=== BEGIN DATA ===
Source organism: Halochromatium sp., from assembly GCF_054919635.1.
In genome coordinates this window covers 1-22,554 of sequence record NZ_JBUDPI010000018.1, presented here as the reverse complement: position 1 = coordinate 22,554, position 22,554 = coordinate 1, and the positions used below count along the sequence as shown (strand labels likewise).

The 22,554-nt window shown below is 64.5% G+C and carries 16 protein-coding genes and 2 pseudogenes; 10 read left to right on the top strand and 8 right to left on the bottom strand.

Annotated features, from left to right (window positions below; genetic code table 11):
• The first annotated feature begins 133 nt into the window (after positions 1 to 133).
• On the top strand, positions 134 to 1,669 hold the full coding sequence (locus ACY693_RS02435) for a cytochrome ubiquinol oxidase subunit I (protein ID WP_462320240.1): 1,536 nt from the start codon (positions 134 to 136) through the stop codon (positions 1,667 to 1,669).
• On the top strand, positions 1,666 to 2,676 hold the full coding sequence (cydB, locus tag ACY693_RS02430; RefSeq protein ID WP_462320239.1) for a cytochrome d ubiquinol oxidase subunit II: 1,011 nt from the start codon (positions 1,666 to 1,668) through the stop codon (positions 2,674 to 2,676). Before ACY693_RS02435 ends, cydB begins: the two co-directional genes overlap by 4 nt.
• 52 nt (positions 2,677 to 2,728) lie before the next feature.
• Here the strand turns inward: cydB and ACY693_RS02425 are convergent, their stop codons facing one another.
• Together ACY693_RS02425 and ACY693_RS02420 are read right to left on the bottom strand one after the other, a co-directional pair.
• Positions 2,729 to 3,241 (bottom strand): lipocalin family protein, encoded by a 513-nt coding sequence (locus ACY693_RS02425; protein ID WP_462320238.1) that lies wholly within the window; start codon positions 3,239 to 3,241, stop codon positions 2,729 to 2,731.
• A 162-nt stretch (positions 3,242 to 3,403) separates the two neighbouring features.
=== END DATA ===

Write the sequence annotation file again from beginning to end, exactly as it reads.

Source organism: Halochromatium sp., from assembly GCF_054919635.1.
In genome coordinates this window covers 1-22,554 of sequence record NZ_JBUDPI010000018.1, presented here as the reverse complement: position 1 = coordinate 22,554, position 22,554 = coordinate 1, and the positions used below count along the sequence as shown (strand labels likewise).

The 22,554-nt window shown below is 64.5% G+C and carries 16 protein-coding genes and 2 pseudogenes; 10 read left to right on the top strand and 8 right to left on the bottom strand.

Annotated features, from left to right (window positions below; genetic code table 11):
• The first annotated feature begins 133 nt into the window (after positions 1 to 133).
• On the top strand, positions 134 to 1,669 hold the full coding sequence (locus ACY693_RS02435) for a cytochrome ubiquinol oxidase subunit I (protein ID WP_462320240.1): 1,536 nt from the start codon (positions 134 to 136) through the stop codon (positions 1,667 to 1,669).
• On the top strand, positions 1,666 to 2,676 hold the full coding sequence (cydB, locus tag ACY693_RS02430; RefSeq protein ID WP_462320239.1) for a cytochrome d ubiquinol oxidase subunit II: 1,011 nt from the start codon (positions 1,666 to 1,668) through the stop codon (positions 2,674 to 2,676). Before ACY693_RS02435 ends, cydB begins: the two co-directional genes overlap by 4 nt.
• 52 nt (positions 2,677 to 2,728) lie before the next feature.
• Here the strand turns inward: cydB and ACY693_RS02425 are convergent, their stop codons facing one another.
• Together ACY693_RS02425 and ACY693_RS02420 are read right to left on the bottom strand one after the other, a co-directional pair.
• Positions 2,729 to 3,241 (bottom strand): lipocalin family protein, encoded by a 513-nt coding sequence (locus ACY693_RS02425; protein ID WP_462320238.1) that lies wholly within the window; start codon positions 3,239 to 3,241, stop codon positions 2,729 to 2,731.
• A 162-nt stretch (positions 3,242 to 3,403) separates the two neighbouring features.